Performance, the seventh LP from American rockers White Denim, is an organic and light-hearted affair that borrows from the genres of soul and funk in addition to the garage roots of the quartet. White Denim are revered for sustaining the energy and carefree nature of rock’s glory days, and Performance continues on that notable streak. A succinct effort, the record picks a fine balance between straight-forward rock essentials and more sporadic, jam-like sensibilities that the group so finely produces. While the band’s press release proudly proclaims that they “write songs just dumb enough to drink, dance and fight to,” Performance is much more – there are a few tracks here that bend the mind.
Lead single and first off the rank, “Magazin” catapults the listener into a swaggering classic, after a quick segment of radio babble. Aside from the sustained melody on the chorus hooks “shined teeth, nice dream,” the most powerful asset of the track is the arrangement of its woodwind section. The strong presence of baritone and tenor saxophone helps reinforce the bruising chorus riffs, and gives a flair to a track that would be non-existent with guitars alone. The song is built upon massive chords with some noodle-y additions, and small details such as tiny glitches and drum effects build a formidable atmosphere. The fuzzy goodness of the guitars, a constant on the album, does ensure the track stays rooted in the tones that older fans know and love. The saxophone solo, with its heavy reverb and modulation, may seem hilarious, but ultimately concludes this effortlessly cool track in most fitting way possible.
The title track holds the record on its expected course, featuring some lovely chorus harmonies and silky verse chords. The short song is remarkably catchy, and finds time to explore a short krautrock-inspired section. This fleeting motif introduces a glistening electric piano solo, with the vibe being that of early Heaters. The track ends on a frantic and loud culmination of riffs, bringing us straight into “Fine Slime”. With its understated floor tom foundations and quiet guitar slides, the track is sleazy, but it weaves in some slamming chord-based sections to add some frenetic energy. But the track does become slightly tiresome. Even while its sprinkling of triplet rhythms and indie harmonies do combat this, the track knocks on the door of five minutes and doesn’t achieve much.
“Double Death” appears to be White Denim’s take on the more soulful side of rock, with the heavy use of tremolo, acoustic guitars and a vintage organ fully representing this. The song is very dense in its structure and mix, and a plethora of interconnecting and overlapping parts form an intricate blend. The cut is made even more enjoyable with some great vocals from front man James Petralli, as he soars to some impressive high notes. A quick tempo change and some woodwind lines bring easily one of the best tracks on the record to a close.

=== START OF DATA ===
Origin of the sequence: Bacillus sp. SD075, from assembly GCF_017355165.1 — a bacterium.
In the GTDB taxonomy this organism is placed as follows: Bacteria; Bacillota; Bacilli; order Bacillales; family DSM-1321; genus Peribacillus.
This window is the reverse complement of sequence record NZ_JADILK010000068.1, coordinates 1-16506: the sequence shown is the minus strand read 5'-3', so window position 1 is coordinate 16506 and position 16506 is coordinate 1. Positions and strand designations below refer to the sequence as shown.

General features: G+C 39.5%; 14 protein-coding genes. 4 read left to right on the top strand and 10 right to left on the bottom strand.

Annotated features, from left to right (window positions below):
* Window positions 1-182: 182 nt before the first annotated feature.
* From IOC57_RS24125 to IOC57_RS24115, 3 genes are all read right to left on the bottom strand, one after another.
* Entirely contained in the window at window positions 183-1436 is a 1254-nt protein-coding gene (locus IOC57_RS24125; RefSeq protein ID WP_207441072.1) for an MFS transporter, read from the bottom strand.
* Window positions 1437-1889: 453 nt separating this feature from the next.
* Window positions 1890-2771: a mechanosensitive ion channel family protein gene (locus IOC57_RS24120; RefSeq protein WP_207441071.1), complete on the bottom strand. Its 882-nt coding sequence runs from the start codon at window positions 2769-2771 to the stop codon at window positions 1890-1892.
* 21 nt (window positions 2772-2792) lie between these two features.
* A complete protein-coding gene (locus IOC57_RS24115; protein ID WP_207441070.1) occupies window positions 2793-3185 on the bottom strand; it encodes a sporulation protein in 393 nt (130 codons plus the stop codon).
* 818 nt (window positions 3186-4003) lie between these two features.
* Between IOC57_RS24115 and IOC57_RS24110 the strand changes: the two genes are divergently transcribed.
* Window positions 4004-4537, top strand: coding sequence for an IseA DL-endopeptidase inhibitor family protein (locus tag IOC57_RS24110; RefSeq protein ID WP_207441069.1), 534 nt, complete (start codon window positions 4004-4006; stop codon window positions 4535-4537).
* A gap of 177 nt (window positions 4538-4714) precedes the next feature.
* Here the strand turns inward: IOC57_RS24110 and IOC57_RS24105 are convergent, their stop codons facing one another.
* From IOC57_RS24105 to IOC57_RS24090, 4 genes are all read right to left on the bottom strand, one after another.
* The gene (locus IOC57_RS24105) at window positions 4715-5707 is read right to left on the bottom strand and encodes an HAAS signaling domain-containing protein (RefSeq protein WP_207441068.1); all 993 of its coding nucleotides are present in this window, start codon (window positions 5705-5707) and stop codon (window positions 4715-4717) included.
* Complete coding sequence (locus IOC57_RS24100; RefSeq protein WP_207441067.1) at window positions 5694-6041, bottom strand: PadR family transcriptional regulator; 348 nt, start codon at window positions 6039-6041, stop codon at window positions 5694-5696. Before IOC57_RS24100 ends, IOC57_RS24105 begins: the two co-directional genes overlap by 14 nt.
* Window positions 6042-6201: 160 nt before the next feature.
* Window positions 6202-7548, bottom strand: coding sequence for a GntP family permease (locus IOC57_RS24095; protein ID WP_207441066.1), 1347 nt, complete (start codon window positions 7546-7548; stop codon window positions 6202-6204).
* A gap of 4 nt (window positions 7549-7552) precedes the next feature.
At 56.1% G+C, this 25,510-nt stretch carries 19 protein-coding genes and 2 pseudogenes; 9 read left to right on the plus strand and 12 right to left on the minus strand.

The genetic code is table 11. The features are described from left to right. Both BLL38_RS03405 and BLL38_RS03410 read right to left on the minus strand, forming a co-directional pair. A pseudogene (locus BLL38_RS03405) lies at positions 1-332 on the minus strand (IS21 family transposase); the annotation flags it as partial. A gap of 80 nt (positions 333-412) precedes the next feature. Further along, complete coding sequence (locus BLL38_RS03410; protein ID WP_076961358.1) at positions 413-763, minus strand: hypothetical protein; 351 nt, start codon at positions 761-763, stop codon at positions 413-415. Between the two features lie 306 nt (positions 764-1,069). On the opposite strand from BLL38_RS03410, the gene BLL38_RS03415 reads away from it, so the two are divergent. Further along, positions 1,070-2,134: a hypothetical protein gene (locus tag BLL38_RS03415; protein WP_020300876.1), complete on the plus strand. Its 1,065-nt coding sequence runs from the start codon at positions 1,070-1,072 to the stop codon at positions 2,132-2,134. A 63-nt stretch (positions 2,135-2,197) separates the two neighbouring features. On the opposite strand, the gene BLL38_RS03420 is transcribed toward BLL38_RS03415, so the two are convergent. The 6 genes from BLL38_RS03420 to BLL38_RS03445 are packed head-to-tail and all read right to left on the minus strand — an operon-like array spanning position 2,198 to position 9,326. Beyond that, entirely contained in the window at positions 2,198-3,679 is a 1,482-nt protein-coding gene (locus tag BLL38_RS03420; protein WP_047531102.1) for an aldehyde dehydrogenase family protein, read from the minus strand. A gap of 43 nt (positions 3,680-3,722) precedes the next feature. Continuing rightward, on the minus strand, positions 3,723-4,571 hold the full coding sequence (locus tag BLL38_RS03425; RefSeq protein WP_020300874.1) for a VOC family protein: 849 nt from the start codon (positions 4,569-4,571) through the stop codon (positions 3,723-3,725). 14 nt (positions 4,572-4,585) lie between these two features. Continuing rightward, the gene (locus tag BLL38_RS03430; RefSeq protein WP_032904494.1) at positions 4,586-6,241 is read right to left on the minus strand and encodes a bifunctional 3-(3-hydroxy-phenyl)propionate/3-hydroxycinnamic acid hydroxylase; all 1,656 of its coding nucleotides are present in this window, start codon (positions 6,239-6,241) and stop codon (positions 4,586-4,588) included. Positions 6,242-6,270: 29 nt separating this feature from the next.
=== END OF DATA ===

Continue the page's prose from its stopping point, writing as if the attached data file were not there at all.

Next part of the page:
For fans of the aforementioned “Fine Slime”, “Moves On” provides another hit of no-nonsense rock goodness, ensuring the genre balance of the album is maintained. Short sections of odd time keep the four minutes interesting, and the monstrous fuzz tone on both guitars is reason alone to listen to the track. Following this is the bluesy, boogie inducing “It Might Get Dark”, which toes the line between neo-country and psychedelic rock. The employment of acoustic guitar lines, four chord progressions and tight guitar transitions show a refined and neat song structure White Denim are capable of. The following track “Sky Beaming” consists of a controlled chaos of sorts, taking place in time signatures you sometimes can’t quite pin down, and jumping from idea to idea. While the track itself may be difficult on a first listen, it proves to be the most out there and experimental track on Performance. The track is hard to describe, but some lovingly harmonised vocal lines and some consistent and spiralling guitar parts do form the melodic backbone of this wacky cut.
“Backseat Driver” is slightly looser in structure than “Sky Beaming”, but it lacks the bizarre rhythms and subdivisions previously mentioned. Groovy synth runs and two chord verses ground the song, but the track jumps around to sections of 70s rock screams, dreamy indie, and one of a White Stripes feel. The latter is possibly the best, and the song takes its time to explore it further. The song isn’t a shamble, but it could certainly be improved upon with an expansion of some sections and a culling of others. There are some admirable touches on the track however, such as the cheerful vibraphone solo or gnarly bass tones.
“Good News”, a slower track, concludes the album with sing-along phrases and jangly, sparkling acoustic guitars, contrasting with the other eight songs. The song is perhaps the most heartfelt of the bunch, diving heavily into the vibe of folk rock, in a fashion similar to Neil Young. Creamy fuzz on the lead phrases is a nice addition to the chilled-out track, while arpeggios and poppy chords prevent the track from falling into the dull partitions ballads are susceptible to. The standout guitar soloing and fantastic vocal performance end the album in a grand manner, summing the individual tracks to a commendable overall output and effect.
With the record fading out acoustic ramblings and synth warps, Performance certainly paints an interesting picture of rock music’s future. White Denim are arguably one of the most dedicated and fierce figures in rock today, and although Performance is certainly a reflection, it also a strong direction. While it may not save the genre, this new album is certainly an enjoyable listen.